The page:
home
arts
literature
social sciences
special features
discussion
about glbtq
   search

 
   Encyclopedia
   Discussion
 
 
 
 
Advertising Opportunities
Press Kit
Research Guide
Terms of Service
Privacy Policy
Copyright
 
site guide
search tips
research guide
editors & contributors
contact us
send feedback
write the editor
 
 
 
 
subscribe
Subscribe to our free e-mail newsletter to receive a spotlight on glbtq culture every month.
e-mail address:
 
 
 
  unsubscribe
 
 
Popular Topics in Literature
Michelangelo Buonarroti Michelangelo Buonarroti
Best known for his genius in art and architecture, Michelangelo was also an accomplished author of homoerotic poetry.
 
Byron, George Gordon, Lord Byron, George Gordon, Lord
The bisexual Lord Byron treated many of his homosexual love affairs in his poetry, encoding them by the use of classical references or by purporting that they were affairs with women.
 
Modern Drama Modern Drama
Before Stonewall, censorship of the theater caused authors to encode homosexual content in publicly-presented plays.
 
Camp Camp
Combining elements of incongruity, theatricality, and exaggeration, camp is a form of humor that helps homosexuals cope with a hostile environment.
 
Selvadurai, Shyam
Sri Lankan-Canadian writer Shyam Selvadurai has emerged as a significant figure in post-colonial and gay writing by virtue of the style, wit, and perspicacity of his three novels.
 
Musical Theater
There has always been homosexual involvement in American musical theatre and a homosexual sensibility even in straight musicals, and recently the Broadway musical has welcomed openly homosexual themes and situations.
 
African-American Literature: Gay Male African-American Literature: Gay Male
The African-American gay male literary tradition consists of a substantial body of texts and includes some of the most gifted writers of the twentieth century.
 
Philippine Literature
A vigorous gay and lesbian literature emerged in the Philippines in the last two decades of the twentieth century.
 
Topics In the News
 
Observing World AIDS Day
Posted by: Claude J. Summers on 12/01/12
Last updated on: 12/01/12
 
Bookmark and Share

World AIDS Day calls attention to the history of the disease and to the plight of those who suffer from it. The first observance of World AIDS Day occurred on December 1, 1988. It was originally sponsored by UNAIDS (the Joint United Nations Programme on HIV/AIDS), but since 2005 the project has been administered by an independent organization, The World AIDS Campaign.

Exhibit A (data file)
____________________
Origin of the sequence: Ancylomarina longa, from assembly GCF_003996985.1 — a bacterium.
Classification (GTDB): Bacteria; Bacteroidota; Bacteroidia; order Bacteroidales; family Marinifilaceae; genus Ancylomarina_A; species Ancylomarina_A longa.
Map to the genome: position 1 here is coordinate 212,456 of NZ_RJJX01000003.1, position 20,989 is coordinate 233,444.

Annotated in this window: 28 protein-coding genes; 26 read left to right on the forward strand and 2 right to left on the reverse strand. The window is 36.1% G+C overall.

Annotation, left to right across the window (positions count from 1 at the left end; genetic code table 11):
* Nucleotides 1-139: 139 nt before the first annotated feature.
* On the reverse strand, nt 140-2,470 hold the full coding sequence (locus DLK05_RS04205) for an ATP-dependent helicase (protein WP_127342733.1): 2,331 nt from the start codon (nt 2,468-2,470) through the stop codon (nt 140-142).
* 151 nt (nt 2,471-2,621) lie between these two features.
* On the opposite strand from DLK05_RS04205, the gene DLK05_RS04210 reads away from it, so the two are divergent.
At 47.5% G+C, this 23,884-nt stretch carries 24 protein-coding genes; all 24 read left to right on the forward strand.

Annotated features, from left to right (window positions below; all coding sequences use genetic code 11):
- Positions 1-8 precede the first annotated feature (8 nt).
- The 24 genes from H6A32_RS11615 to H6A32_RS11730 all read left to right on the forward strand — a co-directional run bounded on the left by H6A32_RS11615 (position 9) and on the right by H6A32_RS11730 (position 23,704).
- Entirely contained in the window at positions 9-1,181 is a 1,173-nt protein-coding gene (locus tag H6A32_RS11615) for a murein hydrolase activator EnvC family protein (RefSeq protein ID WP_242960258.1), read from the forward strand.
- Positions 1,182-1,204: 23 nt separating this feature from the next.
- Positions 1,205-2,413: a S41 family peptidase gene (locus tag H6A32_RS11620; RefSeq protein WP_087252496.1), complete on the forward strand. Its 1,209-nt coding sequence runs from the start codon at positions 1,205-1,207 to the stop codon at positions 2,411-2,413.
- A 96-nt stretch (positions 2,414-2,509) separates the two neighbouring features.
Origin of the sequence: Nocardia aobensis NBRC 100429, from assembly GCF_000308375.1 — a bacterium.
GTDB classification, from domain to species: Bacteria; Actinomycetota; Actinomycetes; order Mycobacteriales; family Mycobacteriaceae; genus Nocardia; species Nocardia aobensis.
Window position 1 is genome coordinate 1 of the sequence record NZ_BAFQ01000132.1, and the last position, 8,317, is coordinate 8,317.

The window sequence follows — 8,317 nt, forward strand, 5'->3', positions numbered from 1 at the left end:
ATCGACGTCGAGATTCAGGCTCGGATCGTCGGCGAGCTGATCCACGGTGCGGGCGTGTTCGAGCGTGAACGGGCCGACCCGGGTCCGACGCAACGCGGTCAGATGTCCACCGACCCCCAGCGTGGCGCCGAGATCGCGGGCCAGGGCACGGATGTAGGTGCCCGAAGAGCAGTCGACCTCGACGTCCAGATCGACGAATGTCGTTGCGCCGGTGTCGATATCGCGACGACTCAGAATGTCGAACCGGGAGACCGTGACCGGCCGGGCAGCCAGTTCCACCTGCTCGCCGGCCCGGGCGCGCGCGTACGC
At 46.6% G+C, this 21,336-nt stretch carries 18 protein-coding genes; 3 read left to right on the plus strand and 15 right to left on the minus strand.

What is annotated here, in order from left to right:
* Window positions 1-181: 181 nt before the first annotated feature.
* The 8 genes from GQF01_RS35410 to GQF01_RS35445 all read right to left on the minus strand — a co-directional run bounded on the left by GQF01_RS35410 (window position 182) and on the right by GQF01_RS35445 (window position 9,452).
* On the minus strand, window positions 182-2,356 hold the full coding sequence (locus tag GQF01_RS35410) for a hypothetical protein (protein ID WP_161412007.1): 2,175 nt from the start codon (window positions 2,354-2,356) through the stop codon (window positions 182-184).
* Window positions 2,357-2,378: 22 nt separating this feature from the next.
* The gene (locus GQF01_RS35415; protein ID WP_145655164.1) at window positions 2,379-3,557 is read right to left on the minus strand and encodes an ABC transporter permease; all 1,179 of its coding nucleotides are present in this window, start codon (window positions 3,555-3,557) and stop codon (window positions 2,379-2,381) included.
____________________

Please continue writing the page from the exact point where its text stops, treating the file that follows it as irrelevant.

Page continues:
President Obama has issued the following proclamation designating December 1, 2012 World AIDS Day in the United States.

"Today, we reflect on the strides we have taken toward overcoming HIV/AIDS, honor those who have made our progress possible, and keep in our thoughts all those who have known the devastating consequences of this illness. The road toward an AIDS-free generation is long--but as we mark this important observance, let us also remember that if we move forward every day with the same passion, persistence, and drive that has brought us this far, we can reach our goal. We can beat this disease. On World AIDS Day, in memory of those no longer with us and in solidarity with all who carry on the fight, let us pledge to make that vision a reality.

"NOW, THEREFORE, I, BARACK OBAMA, President of the United States of America, by virtue of the authority vested in me by the Constitution and the laws of the United States do hereby proclaim December 1, 2012, as World AIDS Day. I urge the Governors of the States and the Commonwealth of Puerto Rico, officials of the other territories subject to the jurisdiction of the United States, and the American people to join me in appropriate activities to remember those who have lost their lives to AIDS and to provide support and comfort to those living with this disease."

More information about AIDS and World AIDS Day may be found here.

The video below was produced by World AIDS Day Detroit.

San Francisco videographer Sean Chapin created the video below commemorating the AIDS memorial quilt 25 years after it was first stitched together in 1987.

The video below, from ONE.org, reminds us that we each can make a difference in the fight against AIDS.

 
Related Encyclopedia Entries
 
Related Special Features
 
browse:   arts   literature   social-sciences   discussion boards
 
learn more about glbtq       contact us       advertise on glbtq.com
 
Bookmark and Share

glbtq™ and its logo are trademarks of glbtq, Inc.
This site and its contents Copyright © 2002-2014, glbtq, Inc.

Your use of this site indicates that you accept its Terms of Service.